Dog-friendly plants and flowers to plant in your garden

If you want to create a canine paradise for your favourite pet, read our handy guide to creating a dog-friendly garden and follow the steps below.

Updated

dog in garden with dog friendly plants

Flowers and plants can brighten up any home, but will your dog agree? Certain plants can be harmful to curious dogs who are keen to explore everything they find in the garden. Whether you're decorating your home or garden, or picking out a present for a dog-owning friend, it’s helpful to know which plants to avoid and which ones are safe. Here we’ve got some helpful tips on plants toxic to dogs and flowers safe for dogs as well as some easy tips to follow to create a dog-friendly outside space.

If your dog ingests any type of plant and seems unwell, seek advice from a registered vet as soon as you can.

Plants poisonous to dogs

This isn’t an exhaustive list – there are actually loads of plants that dogs shouldn’t eat – but here are a few of the more common plants that should not be consumed by your dog. If you see them eating any plant and you’re not sure whether they should, consult your vet ASAP:

  • Aloe vera
  • Amaryllis bulbs
  • Asparagus ferns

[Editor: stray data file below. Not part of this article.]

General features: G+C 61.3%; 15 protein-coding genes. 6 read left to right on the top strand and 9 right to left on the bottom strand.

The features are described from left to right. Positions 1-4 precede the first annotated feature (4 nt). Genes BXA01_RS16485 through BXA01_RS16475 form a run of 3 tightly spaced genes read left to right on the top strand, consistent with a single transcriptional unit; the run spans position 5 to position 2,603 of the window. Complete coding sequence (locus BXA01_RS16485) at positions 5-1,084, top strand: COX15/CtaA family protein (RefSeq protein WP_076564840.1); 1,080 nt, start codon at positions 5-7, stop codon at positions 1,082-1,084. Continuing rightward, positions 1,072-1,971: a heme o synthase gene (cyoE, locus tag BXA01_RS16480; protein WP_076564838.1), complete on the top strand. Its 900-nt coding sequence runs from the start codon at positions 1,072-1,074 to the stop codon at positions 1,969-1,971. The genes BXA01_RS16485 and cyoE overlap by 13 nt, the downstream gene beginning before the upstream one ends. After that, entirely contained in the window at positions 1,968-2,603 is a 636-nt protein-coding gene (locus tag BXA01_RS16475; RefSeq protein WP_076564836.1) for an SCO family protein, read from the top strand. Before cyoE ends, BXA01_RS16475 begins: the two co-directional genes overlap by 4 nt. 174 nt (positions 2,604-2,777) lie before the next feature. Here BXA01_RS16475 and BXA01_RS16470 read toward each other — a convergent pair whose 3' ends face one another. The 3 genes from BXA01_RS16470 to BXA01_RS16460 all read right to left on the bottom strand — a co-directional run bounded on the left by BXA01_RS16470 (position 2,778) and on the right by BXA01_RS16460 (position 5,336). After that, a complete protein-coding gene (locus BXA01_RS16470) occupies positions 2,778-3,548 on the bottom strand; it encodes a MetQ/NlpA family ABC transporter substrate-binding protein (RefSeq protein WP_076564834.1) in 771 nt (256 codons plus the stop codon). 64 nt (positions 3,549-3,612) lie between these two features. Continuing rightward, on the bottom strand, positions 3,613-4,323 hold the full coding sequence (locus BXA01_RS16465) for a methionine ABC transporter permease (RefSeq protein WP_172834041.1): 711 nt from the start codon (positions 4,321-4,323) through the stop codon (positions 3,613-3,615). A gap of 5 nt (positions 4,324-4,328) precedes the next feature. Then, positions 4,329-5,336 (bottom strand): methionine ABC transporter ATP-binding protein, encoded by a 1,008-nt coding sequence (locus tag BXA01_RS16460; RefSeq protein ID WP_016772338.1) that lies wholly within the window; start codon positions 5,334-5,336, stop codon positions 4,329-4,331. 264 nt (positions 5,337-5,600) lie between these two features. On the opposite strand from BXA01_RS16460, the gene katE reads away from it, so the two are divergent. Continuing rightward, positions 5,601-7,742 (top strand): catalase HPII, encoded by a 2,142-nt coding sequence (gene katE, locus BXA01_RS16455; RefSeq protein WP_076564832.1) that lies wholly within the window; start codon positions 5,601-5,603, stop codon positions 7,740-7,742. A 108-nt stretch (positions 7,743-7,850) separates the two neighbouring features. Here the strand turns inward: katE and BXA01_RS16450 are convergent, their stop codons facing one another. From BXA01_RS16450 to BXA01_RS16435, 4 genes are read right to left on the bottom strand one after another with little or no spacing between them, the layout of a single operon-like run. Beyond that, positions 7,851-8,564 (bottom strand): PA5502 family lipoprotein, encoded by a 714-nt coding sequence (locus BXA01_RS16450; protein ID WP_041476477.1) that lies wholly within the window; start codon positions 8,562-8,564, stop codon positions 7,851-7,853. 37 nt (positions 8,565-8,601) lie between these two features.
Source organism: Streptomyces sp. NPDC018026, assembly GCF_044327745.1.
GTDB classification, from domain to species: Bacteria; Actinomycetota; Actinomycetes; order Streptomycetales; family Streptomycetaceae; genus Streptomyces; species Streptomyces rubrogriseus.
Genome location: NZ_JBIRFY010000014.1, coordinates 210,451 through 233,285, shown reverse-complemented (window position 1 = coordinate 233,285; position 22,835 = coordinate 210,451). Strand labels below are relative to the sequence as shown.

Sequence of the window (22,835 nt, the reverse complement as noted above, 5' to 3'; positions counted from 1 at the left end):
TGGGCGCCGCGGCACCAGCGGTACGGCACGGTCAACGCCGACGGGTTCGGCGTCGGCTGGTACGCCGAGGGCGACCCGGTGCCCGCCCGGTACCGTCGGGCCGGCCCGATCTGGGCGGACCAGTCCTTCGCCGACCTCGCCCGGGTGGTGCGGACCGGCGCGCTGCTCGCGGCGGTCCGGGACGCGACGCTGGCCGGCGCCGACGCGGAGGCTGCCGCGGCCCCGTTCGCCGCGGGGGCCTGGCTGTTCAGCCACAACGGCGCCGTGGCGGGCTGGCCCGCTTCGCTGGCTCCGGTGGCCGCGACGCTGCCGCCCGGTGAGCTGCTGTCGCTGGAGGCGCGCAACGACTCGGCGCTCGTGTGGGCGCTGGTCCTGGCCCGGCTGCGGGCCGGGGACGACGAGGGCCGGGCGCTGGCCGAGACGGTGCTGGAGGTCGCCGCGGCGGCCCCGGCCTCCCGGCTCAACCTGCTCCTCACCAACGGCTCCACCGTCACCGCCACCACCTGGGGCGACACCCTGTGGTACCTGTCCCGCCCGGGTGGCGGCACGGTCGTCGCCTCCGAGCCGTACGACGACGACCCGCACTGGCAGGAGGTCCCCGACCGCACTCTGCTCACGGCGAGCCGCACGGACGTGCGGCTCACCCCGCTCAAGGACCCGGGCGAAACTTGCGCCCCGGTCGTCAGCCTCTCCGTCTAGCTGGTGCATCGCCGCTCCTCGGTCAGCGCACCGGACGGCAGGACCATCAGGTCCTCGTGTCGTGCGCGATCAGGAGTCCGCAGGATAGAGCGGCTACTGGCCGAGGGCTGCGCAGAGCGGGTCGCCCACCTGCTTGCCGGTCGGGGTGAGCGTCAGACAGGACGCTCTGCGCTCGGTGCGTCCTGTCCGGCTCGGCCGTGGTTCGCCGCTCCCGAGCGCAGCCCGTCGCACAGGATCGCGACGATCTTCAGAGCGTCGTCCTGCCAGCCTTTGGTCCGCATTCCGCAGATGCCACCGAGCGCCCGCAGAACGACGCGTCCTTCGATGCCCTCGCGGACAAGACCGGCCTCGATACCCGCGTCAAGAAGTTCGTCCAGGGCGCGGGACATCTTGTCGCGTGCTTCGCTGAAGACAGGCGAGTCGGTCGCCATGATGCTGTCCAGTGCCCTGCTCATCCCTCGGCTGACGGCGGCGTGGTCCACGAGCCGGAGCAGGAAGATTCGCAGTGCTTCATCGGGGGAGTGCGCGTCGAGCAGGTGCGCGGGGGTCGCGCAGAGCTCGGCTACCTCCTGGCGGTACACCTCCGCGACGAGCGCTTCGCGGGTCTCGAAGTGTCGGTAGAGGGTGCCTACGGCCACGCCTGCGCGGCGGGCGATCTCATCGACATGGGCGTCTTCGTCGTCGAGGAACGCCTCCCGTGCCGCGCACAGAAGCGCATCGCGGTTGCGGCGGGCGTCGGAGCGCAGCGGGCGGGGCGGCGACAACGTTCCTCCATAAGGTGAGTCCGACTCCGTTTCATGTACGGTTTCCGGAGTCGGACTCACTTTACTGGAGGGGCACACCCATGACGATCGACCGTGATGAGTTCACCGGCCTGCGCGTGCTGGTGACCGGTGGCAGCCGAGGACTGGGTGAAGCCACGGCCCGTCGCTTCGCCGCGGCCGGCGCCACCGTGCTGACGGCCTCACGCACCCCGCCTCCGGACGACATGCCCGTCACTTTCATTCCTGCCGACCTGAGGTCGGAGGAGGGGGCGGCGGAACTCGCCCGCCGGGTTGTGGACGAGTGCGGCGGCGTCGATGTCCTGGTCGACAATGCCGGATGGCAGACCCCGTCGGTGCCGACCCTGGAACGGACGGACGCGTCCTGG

• Buttercup
  • Boxwood
  • Chrysanthemum
  • Clematis
  • Daffodil bulbs
  • Elderberry
  • English Ivy
  • Hyacinth bulbs
  • Ivy
  • Kale
  • Lilly
  • Narcissus bulbs
  • Potatoes
  • Snowdrops
  • St John’s Wort
  • Yarrow

Dog-friendly plants

OK, so now you know some plants to avoid. What are some non-toxic plants for dogs that are safe to put in your garden? Here are a few you can try:

  • Snapdragons
  • Michaelmas daisies
  • Camellias
  • Honeysuckle
  • Lavender
  • Rose
  • Sunflowers
  • Calendula

How to make a dog-friendly garden

Here are a few ways to make your garden more dog-friendly:

  1. Choose robust plants that aren’t going to get trampled on easily, for example nepeta and astilbe.
  2. Line the border of your flower beds with big bushy plants that dogs can’t get through easily, like shrub roses or lavender.
  3. Distract dogs from more delicate plants with a dedicated play area. Fill it with sand or bark for them to enjoy.
  4. If you want to grow flowers or vegetables that you don’t want the dog to go near, consider doing so in raised beds.
  5. Train dogs not to pee on the lawn as this can cause discolouration.
  6. Make sure to have a secure fence all the way around your garden.
  7. Lock away harmful chemicals and don’t use them in water features that your dog might drink from.

Remember, there are lots of different plants poisonous to dogs, so if you’re not sure, don’t let them eat it and if you find they have, get help urgently. By creating a dog-friendly outdoor space, you’re likely to reduce any risks and ensure you have a very happy canine friend.

Key steps

To make your home and garden is dog-friendly, follow these key steps:

  1. Look through our list of plants toxic to dogs and avoid these.
  2. If you want to check whether a particular plant is suitable before planting it, speak to your local nursery or vet.
  3. Be sure to lock up any dangerous chemicals including bleach and pesticides so your dog doesn’t accidently consume them.

Originally published